Believing in people, believing in some rich unknown something and drawing it out—that is the vigorous spirit of education.


– Daisaku Ikeda


Over the past eight years, my students have helped me refine and redefine my teaching philosophy. Each of them has taught me invaluable lessons that challenge me to reflect my teaching and beliefs. After working with various ESL and EFL students, I have incorporated three core elements into my teaching philosophy: confidence building, communicative competence, and affordances in technology.

Confidence Building

Learning a new language can be challenging, intimidating, or even frustrating, as evidenced in the following quotations from previous students:

“People don’t understand me. I think I’m bad at English.”

– Jose, my first adult student, quietly voiced his disappointment at himself.

“I wish I was born in America not Japan, so my English is not funny.”

– Yuuki, my Japanese student from Hiroshima.

“This is too hard for me. My English is not good for hearing.”

– My Vietnamese tutee, Nguyen, exclaimed.

I believe that lacking in confidence could inhibit students from learning languages, and teachers play an important role in terms of helping them develop self-confidence. I provide constructive feedback and constant support, so that students have clear directions to enhance their language skills and understand their learning progress.  In my class, I plan and implement activities that help students achieve a higher level of confidence. For instance, during learner training, students are guided to set their own short-term and long-term goals, so they will have a sense of achievement in a more tangible way. Also, I utilize activities like think-pair-share to help students become comfortable with sharing their thoughts and cooperating with others, so they can give presentations or public speeches with confidence. Individual meetings with students are also vital in my teaching.  Being able to have one-on-one dialogues with them allows me to know not only their needs and struggles but also their joys and achievements.  They develop trust in and understandings of themselves.

Communicative Competence

Before I became a teacher of English, I was an English as a foreign language learner—a lost and unmotivated Taiwanese learner. Similar to other countless students, I considered English one of the mandatory courses instead of a dynamic, useful language. The primary rationale for learning new vocabulary was because those unrelated, foreign words would be on the next day’s test. When I first came to the U.S., I realized that numerous words and expressions I learned before could not be used in real-lifesituations.

I was equipped with some linguistic competence (e.g., grammatical knowledge), but lacked sociolinguistic competence (e.g., pragmatics), and strategic competence (e.g., repairing a communication breakdown). The inability to communicate with others appropriately caused me to struggle not only socially but also emotionally. Therefore, in my class I emphasize the importance of communicative competence, including the three types of competences above. I adapt and utilize authentic materials from daily life and expose my students to the target language culture and other cultures as much as possible.  Students learn not only the linguistic skills (e.g., vocabulary and grammar rules), but also pragmatics (i.e., knowing what to say/write in a given context) and cultural knowledge.  Using task-based and theme-based approaches, I encourage students to use language as a tool for expressing thoughts, negotiating meanings, and solving problems. From working with my students and seeing their growth in language learning, I believe that language should be used purposefully rather than only being a subject for evaluation.  Therefore, I encourage students to make connections to their experience and their future goals and reach meaningful, practical learning outcomes with them.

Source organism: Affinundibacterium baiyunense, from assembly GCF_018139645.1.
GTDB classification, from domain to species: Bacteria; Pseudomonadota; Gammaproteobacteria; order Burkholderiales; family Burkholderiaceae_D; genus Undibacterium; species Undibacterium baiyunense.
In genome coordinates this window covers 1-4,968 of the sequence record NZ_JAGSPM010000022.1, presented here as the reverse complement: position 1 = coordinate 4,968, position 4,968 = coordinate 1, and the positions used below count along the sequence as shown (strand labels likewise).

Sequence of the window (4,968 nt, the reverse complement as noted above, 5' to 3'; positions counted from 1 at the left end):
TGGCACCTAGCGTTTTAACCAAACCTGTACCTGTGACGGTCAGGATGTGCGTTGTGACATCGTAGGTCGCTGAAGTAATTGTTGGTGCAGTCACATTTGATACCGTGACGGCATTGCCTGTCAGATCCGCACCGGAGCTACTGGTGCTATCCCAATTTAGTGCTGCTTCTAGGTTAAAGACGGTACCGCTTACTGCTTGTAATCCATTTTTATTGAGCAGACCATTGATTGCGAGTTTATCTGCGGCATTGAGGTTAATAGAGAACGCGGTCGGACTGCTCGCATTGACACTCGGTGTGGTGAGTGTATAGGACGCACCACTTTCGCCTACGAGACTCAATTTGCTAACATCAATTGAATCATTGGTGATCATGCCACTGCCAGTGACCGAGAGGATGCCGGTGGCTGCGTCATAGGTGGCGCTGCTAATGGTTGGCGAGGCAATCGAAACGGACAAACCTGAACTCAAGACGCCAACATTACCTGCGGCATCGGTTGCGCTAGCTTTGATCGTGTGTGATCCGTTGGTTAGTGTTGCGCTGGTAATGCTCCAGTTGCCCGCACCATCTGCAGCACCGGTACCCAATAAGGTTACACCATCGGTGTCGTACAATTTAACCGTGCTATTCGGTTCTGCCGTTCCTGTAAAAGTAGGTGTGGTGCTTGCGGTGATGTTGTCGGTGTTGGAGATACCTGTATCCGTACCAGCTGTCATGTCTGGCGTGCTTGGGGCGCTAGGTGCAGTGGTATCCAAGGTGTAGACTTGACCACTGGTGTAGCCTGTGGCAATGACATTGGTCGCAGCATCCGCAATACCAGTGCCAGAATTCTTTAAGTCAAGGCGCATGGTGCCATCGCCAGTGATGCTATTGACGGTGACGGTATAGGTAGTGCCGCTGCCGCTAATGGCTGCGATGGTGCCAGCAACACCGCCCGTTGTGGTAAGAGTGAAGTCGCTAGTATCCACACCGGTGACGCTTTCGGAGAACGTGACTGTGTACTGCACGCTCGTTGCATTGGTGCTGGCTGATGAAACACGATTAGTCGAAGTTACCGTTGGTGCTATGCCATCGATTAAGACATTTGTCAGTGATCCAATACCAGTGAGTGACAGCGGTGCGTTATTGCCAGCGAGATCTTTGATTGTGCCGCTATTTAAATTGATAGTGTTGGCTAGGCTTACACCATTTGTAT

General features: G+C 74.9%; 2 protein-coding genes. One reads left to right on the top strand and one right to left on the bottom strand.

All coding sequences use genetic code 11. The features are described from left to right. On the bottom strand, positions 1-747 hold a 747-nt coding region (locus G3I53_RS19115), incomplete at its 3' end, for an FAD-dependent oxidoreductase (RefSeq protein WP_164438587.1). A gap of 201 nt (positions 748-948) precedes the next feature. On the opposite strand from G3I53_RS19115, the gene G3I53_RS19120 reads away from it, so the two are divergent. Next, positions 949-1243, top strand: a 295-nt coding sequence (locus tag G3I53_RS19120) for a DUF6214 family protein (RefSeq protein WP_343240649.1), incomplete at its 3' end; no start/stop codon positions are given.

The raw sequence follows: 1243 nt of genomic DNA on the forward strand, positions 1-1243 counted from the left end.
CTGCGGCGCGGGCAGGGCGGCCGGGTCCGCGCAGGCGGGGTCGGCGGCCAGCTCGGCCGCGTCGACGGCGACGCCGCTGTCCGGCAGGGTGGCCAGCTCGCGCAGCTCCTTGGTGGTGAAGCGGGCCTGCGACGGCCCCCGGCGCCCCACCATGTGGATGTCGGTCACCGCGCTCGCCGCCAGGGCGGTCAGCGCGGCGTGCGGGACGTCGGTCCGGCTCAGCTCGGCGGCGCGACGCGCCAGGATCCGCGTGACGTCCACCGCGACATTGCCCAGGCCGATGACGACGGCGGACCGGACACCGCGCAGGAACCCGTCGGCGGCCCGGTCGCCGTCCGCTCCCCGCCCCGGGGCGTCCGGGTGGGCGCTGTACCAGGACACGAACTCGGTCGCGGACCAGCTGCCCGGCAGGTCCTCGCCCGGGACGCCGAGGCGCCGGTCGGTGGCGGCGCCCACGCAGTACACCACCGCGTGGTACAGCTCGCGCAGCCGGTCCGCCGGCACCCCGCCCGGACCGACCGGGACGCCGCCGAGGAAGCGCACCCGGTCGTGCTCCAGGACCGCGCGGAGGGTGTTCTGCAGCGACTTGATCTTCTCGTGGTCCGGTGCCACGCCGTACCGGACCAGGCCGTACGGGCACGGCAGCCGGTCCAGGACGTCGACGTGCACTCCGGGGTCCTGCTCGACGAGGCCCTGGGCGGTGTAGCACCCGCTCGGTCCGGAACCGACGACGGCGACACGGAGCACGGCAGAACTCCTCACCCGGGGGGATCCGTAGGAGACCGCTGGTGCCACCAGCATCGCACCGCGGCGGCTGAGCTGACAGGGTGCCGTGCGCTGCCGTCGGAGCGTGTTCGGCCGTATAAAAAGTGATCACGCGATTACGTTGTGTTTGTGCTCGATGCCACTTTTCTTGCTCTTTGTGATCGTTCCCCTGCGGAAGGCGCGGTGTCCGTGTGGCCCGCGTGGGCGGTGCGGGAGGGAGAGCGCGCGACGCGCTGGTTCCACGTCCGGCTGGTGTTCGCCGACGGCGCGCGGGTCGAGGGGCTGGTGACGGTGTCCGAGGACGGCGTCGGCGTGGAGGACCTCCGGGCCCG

Affordances of Technology

Technology has been a “viral” topic in education in the past couple decades. As Brendan Murphy suggested, “Our children have digital limbs, we cannot amputate them at the front door of the school.” I am, too, have digital limbs. Technology today has moved beyond using PowerPoint and laptops in the class. Over the past three years, I have noticed more of my students come into the classroom with their smartphones and other smart devices. Looking at those devices with camera, audio, video, Internet, and many other functions, I wondered,”Why am I not taking advantages of them?” I realized that the real question regarding technology is not whether we should use them but how we can leverage its affordances to enhance students’ language learning experience. Since then, I have used technology for creating teaching materials (COCA, Educreations, Audacity and Prezi, etc.), formatively assessing students’ learning (Socrative, SANSSpace, and Plickers, etc.), and managing courses (Coursebase, Edmodo, Wikispace, Moodle, etc.). From my experience of using various technology tools, I learned to become innovative and risk-taking, and so did my students. Technology is not distant from my other two elements of teaching philosophy; on contrary, it is an add-on to the two. It provides my students with various ways such as cloud-based tools that they can cooperate with their peers and increases their opportunities for input and output. They are able to use language as a negotiating, problem-solving tool, allowing them to learn language through content. Technology also offers my students more venues for creativity and critical thinking; it allows them to have authorship of and authentic audience for their works; and most importantly, it empowers them to become lifelong learners.

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